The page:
The Indiana Office of Community and Rural Affairs (OCRA) is now employing the Community Vitality Indicators (or CVI) as a way of assessing how well cities/towns in the state are doing on a core set of metrics. Taken together, these variables are intended to provide cities/towns with a snapshot of how they stack up relative to other cities/towns in the state. By tracking these measures over time, cities/towns are able to determine the degree to which they are achieving positive improvements on one or more of these key measures.
At present, CVI is composed of seven variables. They are:
- Public School Enrollment as a % of Population Under 18 Years of age
- Percent Population with Associate Degree or Higher
- Per Capita Personal Income
- Population Change (over two periods of time)
- Gross Assessed Value
- Gross Assessed Value Per Capita
The Rural Indiana Stats site provides information on the seven items for 128 cities/town in Indiana. Aside from providing key data, cities/towns are ranked on each variable. For example, a city/town with the highest percent of adults (25 years old or higher) with an associate degree or more are assigned a rank of “1” while the city/town with the lowest percent on this variable is given a rank of “128”. The final overall ranking of a city/town is simply the summation of its ranking on all seven measures, arranged in ascending order (with the lowest number representing the top ranking and the highest number representing the cities/town with the poorest ranking). For purposes of this analysis, all seven variables are given equal weights.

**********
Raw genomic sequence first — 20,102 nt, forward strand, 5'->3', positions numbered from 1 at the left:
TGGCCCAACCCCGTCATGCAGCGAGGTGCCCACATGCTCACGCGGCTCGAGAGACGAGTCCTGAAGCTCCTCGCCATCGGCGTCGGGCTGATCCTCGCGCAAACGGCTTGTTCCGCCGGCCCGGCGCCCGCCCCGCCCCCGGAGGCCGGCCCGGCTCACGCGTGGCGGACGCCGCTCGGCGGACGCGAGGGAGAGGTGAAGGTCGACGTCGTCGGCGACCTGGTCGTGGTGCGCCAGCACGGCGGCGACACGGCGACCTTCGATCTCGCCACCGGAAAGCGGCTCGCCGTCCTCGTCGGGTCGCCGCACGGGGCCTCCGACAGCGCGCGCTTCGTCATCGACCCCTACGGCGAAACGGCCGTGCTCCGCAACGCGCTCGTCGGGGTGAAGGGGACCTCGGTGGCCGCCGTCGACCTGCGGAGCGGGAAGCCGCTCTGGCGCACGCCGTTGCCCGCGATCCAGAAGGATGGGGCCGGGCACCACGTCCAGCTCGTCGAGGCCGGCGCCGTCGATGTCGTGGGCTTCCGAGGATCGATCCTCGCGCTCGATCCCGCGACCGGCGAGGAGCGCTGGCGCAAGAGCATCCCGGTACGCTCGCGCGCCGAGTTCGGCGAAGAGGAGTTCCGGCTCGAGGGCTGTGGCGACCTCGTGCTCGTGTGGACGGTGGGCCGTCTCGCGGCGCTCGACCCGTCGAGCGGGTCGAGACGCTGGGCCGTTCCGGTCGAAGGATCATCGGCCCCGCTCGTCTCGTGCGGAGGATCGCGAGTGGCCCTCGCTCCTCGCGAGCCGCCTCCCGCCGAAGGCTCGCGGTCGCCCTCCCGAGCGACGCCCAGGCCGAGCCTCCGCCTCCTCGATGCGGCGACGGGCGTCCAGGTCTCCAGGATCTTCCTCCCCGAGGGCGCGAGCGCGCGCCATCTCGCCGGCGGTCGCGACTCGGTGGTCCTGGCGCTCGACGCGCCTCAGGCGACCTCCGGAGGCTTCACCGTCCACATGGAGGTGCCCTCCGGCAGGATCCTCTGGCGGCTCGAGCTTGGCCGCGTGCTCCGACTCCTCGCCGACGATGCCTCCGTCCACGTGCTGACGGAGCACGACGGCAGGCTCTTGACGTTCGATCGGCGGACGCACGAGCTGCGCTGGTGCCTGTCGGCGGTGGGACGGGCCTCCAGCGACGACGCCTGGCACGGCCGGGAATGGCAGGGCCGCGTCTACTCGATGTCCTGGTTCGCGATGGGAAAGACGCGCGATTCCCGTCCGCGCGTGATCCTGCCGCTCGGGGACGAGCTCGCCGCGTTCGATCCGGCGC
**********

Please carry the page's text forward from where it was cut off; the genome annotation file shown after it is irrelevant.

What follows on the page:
Rankings by Geographic Classification
|Tier||Size of Population||Number of cities/towns within
the tier (2016 Population)
|2||50,000 - 99,999||13|
|3||25,000 - 49,999||21|
|4||10,000 - 24,999||40|
|5||7,500 - 9,999||13|
Aside from highlighting a cities/towns CVI ranking relative to other cities/towns in Indiana, the site also classifies cities/towns into specific tiers. This second piece of information allows users to determine how cities/towns compare to cities/towns of a similar range in population. This second option may be more meaningful if a person wants to assess how a city/town stacks up relative to other “peer” cities/towns in the state. Currently, cities/towns are classified into one of six tiers. Each tier has a set number of cities/towns that are classified into that grouping. The tiers are as follows in the accompanying table.